A weekly market – why and how: forum report

Last week we were lucky enough to be joined by residents of Levenshulme and beyond with an interest in the Market for our first ever forum event. First of all, a massive THANK YOU to everyone to who came – we didn’t expect so many people to come out on such a cold and miserable evening and we were really delighted. Secondly – BRACE YOURSELVES – this post is loooong – we have had had so many messages from many of you who are interested in what went on but couldn’t make it so we have decided to write up our account of what went on in this ‘ere blog post. A lot was said, so we’re bound to miss something though – if you were there and we have left something out please email us and we’ll make sure it’s added!

The three directors of the Market – Brenda, Neil and Helen – welcomed everyone and began by setting the scene with a summary of why we were hosting the Forum, a short history of the Market to date (including the story of how we ended up running this beast, how things have worked over the last 12 months and an overview of our aims as a social enterprise) and our plans for the future.

Oh yes, the future! the thing about running a market is that you have a flip load of stakeholders to consult before you announce a big change so the majority of people in the room were aware but casual visitors to this website may not be that as of Saturday 29th March 2014 Levenshulme Market will become a weekly market.

Obviously we knew that we had some fairly pressing questions to answer – namely:


If you have visited the market in 2013 we hope you will recognise that it has been something of…ahem a success! We are a very busy market and have feedback from both traders and customers that we are one of the best – in terms of trader mix, footfall, spend…all sorts of good things. We think that there is a gap in the market in Manchester for a street market that sells goods at a quality you can’t get from chain stores in a setting that gives visitors an enjoyable, sociable shopping experience. Testament to that is the fact that we are – without being boasty – a bit overwhelmed with people wanting to trade at Levenshulme Market – just under 350 traders at the last count, and we’ve only got 50 gazebos to go round!

Running in parallel to that is the impact that expanding our operation will have financially and – because we are a social enterprise – the impact that will have on our community. By going weekly we expect to bring in a profit next year of at least £10,000. Again, that’s not us showing off and we’re not going to be sailing off to Rio with that cash – as a social enterprise we are committed to reinvesting all of that money back into improving the prospects of the high street and the people of Levenshulme. To us, the prospect of being able to raise an amount of money that could really improve our community for the better is simply too important to turn down.


So we have the trader interest and we have customers who will come once a month but we also know that that’s not enough! We know that those customers aren’t necessarily going to change with us – not everyone wants to come every week; it won’t be as much of an “occasion” when it’s weekly and not everyone can afford to buy market goods every week. So we have a few tricks up our sleeve to make sure the market stays as vibrant as it has been:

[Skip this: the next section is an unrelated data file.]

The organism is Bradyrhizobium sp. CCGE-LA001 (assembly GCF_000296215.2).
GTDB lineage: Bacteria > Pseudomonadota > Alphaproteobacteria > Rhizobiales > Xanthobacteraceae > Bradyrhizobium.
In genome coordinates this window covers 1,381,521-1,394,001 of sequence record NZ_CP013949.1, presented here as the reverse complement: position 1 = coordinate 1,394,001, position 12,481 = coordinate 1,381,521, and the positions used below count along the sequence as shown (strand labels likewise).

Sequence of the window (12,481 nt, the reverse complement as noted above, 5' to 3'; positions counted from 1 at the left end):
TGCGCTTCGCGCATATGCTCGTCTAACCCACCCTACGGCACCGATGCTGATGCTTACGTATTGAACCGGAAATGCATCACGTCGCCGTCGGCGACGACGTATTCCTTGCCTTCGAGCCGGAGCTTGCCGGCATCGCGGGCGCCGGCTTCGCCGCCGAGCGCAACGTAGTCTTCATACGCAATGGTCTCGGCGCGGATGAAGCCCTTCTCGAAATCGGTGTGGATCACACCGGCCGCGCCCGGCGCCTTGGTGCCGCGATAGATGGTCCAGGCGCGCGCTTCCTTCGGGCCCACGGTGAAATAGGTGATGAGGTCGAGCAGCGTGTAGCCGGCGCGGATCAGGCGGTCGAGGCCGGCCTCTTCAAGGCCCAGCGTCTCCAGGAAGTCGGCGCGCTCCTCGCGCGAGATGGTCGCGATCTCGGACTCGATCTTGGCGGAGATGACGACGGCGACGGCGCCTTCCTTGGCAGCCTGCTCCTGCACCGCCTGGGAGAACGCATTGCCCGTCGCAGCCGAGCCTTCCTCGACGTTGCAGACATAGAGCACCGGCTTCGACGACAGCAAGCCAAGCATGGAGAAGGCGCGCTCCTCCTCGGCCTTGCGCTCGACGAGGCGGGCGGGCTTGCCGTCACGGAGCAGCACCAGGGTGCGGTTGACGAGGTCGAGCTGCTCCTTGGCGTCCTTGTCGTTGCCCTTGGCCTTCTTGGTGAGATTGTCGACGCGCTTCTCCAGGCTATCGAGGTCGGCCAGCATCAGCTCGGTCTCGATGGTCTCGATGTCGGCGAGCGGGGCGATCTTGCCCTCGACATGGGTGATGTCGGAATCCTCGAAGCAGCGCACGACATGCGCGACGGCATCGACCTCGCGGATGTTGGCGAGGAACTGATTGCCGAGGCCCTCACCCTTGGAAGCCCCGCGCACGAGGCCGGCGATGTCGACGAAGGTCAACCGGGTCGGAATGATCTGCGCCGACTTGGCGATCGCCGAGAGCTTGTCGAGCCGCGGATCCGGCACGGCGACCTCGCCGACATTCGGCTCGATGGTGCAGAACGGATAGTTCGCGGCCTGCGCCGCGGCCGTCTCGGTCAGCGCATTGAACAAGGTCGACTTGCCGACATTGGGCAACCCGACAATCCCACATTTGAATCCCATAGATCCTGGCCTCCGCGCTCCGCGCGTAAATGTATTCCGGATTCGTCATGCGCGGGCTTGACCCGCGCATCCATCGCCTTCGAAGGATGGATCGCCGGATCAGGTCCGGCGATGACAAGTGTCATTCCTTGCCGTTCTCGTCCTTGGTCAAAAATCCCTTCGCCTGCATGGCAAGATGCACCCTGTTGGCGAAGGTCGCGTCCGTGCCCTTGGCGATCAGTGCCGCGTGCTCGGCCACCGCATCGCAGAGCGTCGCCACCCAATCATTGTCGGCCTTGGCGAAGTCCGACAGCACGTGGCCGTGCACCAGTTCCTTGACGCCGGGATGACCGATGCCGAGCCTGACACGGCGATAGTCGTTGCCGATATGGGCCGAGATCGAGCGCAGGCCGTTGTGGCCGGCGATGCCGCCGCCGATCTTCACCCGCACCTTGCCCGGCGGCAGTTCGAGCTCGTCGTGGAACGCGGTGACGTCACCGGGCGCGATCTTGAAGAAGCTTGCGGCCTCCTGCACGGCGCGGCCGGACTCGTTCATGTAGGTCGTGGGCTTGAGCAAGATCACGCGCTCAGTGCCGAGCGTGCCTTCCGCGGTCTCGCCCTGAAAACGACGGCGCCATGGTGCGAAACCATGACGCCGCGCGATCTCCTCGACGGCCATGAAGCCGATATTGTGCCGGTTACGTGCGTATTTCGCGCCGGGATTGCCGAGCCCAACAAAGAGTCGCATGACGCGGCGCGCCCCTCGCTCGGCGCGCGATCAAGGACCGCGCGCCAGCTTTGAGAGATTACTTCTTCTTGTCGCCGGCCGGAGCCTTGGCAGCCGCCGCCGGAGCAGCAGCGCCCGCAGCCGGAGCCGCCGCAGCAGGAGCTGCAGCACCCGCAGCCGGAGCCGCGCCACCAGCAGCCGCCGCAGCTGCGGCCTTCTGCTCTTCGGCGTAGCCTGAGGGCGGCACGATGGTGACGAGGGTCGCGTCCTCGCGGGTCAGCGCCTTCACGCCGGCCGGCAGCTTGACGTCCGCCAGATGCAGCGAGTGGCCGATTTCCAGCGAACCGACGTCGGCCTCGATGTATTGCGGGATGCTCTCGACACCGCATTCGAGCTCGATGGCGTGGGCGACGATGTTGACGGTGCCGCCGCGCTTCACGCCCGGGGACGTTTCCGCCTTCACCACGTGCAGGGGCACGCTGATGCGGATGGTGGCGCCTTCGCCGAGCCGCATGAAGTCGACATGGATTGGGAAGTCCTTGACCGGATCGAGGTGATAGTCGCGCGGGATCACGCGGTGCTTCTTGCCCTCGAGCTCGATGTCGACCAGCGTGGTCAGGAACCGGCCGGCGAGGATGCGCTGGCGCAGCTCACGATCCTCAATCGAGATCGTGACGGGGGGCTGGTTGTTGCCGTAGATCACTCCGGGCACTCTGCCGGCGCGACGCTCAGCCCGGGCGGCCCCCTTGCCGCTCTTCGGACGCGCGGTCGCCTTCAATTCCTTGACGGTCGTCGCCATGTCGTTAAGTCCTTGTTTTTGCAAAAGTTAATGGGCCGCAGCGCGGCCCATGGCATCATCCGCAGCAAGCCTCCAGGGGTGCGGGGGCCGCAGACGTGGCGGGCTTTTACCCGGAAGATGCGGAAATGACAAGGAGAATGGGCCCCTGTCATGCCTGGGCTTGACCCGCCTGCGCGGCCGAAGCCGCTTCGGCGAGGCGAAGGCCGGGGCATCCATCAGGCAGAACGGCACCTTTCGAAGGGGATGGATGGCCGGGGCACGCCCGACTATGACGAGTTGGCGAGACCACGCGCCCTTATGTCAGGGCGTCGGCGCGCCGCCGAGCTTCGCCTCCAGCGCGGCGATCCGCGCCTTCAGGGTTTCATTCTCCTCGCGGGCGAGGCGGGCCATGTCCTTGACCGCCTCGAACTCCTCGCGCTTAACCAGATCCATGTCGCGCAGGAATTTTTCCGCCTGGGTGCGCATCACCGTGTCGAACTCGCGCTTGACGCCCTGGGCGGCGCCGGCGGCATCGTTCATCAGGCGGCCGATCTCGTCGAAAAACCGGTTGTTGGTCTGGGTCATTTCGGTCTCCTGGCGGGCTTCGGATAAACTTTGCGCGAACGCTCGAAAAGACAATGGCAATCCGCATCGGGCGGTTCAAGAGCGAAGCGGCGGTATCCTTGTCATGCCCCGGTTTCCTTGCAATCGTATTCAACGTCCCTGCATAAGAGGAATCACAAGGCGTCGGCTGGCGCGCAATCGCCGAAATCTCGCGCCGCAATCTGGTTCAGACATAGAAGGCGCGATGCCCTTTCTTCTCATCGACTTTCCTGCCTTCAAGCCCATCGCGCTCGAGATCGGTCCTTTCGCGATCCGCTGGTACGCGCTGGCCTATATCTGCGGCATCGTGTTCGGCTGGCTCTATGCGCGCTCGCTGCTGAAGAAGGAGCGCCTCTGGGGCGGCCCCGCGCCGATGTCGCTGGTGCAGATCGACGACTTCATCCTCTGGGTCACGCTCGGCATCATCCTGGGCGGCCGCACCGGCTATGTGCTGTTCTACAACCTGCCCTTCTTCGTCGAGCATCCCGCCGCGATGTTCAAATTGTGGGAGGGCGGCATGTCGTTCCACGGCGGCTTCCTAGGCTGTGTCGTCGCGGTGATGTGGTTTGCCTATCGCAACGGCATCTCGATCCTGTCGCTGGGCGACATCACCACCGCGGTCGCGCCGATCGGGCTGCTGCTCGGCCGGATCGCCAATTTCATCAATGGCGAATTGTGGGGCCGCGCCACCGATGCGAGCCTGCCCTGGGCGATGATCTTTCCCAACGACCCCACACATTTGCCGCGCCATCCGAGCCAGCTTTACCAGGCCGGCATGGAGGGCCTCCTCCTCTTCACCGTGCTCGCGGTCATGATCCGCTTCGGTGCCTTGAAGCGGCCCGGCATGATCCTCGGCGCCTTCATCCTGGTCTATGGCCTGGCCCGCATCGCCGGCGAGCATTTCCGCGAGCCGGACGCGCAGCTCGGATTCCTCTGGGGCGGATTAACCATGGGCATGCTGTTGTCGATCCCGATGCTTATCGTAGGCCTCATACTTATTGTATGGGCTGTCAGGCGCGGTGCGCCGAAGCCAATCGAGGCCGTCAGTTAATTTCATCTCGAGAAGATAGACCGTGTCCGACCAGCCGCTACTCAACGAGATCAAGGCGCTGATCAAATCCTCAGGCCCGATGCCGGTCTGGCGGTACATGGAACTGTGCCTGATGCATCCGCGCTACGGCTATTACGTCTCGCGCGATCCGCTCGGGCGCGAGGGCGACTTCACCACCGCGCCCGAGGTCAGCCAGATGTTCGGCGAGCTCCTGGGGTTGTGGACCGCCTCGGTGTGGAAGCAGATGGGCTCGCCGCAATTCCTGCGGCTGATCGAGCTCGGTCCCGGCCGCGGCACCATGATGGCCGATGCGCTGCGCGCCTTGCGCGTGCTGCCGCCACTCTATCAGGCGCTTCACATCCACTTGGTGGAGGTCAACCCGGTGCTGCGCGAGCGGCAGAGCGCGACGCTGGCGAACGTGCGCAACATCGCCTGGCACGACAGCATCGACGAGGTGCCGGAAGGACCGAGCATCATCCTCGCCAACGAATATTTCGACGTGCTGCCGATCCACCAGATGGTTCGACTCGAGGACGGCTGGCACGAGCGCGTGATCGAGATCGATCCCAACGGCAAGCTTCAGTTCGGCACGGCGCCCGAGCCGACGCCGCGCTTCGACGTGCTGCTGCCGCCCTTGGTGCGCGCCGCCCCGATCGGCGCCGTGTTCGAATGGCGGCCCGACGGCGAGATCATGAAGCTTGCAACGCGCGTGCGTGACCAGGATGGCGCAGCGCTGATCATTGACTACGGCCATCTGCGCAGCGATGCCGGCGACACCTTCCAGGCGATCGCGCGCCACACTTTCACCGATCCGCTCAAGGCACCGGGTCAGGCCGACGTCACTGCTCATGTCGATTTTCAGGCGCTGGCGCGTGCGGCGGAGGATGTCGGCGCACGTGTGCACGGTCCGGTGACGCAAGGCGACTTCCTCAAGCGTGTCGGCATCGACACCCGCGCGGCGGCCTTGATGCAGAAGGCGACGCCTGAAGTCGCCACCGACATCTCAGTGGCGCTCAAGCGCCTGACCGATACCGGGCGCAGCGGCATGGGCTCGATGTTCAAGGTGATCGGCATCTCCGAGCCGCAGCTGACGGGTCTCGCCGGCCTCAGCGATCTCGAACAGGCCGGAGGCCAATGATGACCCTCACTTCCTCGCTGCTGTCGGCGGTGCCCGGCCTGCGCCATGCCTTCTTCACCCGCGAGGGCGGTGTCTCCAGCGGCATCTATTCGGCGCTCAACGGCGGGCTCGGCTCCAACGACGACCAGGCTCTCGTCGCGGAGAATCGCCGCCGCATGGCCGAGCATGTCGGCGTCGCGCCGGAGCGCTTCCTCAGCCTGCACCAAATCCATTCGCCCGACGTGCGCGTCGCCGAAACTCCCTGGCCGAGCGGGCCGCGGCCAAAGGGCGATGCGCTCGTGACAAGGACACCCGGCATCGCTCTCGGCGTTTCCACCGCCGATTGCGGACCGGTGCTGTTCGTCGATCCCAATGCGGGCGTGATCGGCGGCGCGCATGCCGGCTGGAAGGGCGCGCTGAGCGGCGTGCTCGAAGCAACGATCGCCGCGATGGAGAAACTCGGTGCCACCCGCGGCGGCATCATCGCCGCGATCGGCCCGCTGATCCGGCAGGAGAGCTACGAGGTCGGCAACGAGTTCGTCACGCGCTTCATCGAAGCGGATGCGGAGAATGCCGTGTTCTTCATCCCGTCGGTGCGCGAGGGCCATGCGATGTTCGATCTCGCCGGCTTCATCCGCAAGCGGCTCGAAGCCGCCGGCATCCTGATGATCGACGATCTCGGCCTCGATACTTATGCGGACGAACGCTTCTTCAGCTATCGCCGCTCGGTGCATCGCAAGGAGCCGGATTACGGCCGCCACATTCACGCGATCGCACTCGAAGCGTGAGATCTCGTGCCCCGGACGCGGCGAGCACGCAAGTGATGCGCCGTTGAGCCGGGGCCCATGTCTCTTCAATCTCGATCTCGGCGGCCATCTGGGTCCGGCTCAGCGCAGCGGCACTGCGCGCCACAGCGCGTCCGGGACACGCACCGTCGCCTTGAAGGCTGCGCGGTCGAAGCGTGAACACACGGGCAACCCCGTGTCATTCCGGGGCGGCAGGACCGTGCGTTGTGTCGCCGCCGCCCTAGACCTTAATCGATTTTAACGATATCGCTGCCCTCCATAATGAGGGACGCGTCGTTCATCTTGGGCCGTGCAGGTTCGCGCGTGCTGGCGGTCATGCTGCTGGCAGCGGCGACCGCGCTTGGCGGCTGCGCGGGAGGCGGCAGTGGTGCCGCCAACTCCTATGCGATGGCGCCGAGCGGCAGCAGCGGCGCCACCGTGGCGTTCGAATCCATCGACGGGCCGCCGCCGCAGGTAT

• Marketing. Shed loads of it. More marketing than anyone ever.
  • THEMES! Every market in 2014 will have a range of core produce and be supported by a theme. What this means is that just under half of the traders at every market will be selling produce – food, plants, drink, yer staples basically – with a good selection of street food traders to keep the oils wheeled and the remainder of stalls will fit under the following themes:
    • 1st  Saturday of the month – Handmade and Home – crafty gifts and goodies for the home and for giving
    • 2nd Saturday of the month – Food and Drink – the very best local produce and producers with all things yum
    • 3rd Saturday of the month – Fashion and Flea – vintage clothes and homewares, fashion and accessories
    • 4th Saturday of the month – Levy Market – an un-themed free-for-all with all the best traders you’ve come to expect from us
    • 5th FRIDAY of the month – Levy Nights! – night markets extraordinaire – these are our specialist special-est events – since they will be once in a blue moon – they will be themed according to what’s going on (just like our first ever night market in June 2013 – a massive street food market) and have amazing entertainment and a full bar to keep the crowds happy.

(We know that’s a lot to take in, by the way, so we’ve done a helpful handy guide to upcoming market dates and their themes which can be found here)

  • Time – without playing our tiny violins too vociferously it’s worth pointing out that all the work we have done on the market for the last year has been in our spare time (and all of us have our own full time jobs and businesses) and for free (it’s worth pointing out here that most Community Interest Company directors draw a salary – we haven’t although as our profits increase and as we look towards 2015 that is something we may consider for the future if we can balance it against the money we want to use in the community). However, because of the work we have been doing and the fact that we are pretty blooming unique (the only market operating as a CIC in the UK, doncha know) UnLtd, the UK’s leading funding body for social entrepreneurs, has very kindly agreed to fund Helen to work on the market for a year – to the extent that she will be able to dedicate at least two and half working days to the market every week. Plus, because there is an added amount of paperwork being done and we are going to be putting our staff onto payroll, Neil will be being paid from our funds to look after our accounts. So if we did all that last year with no time, imagine what we can do now!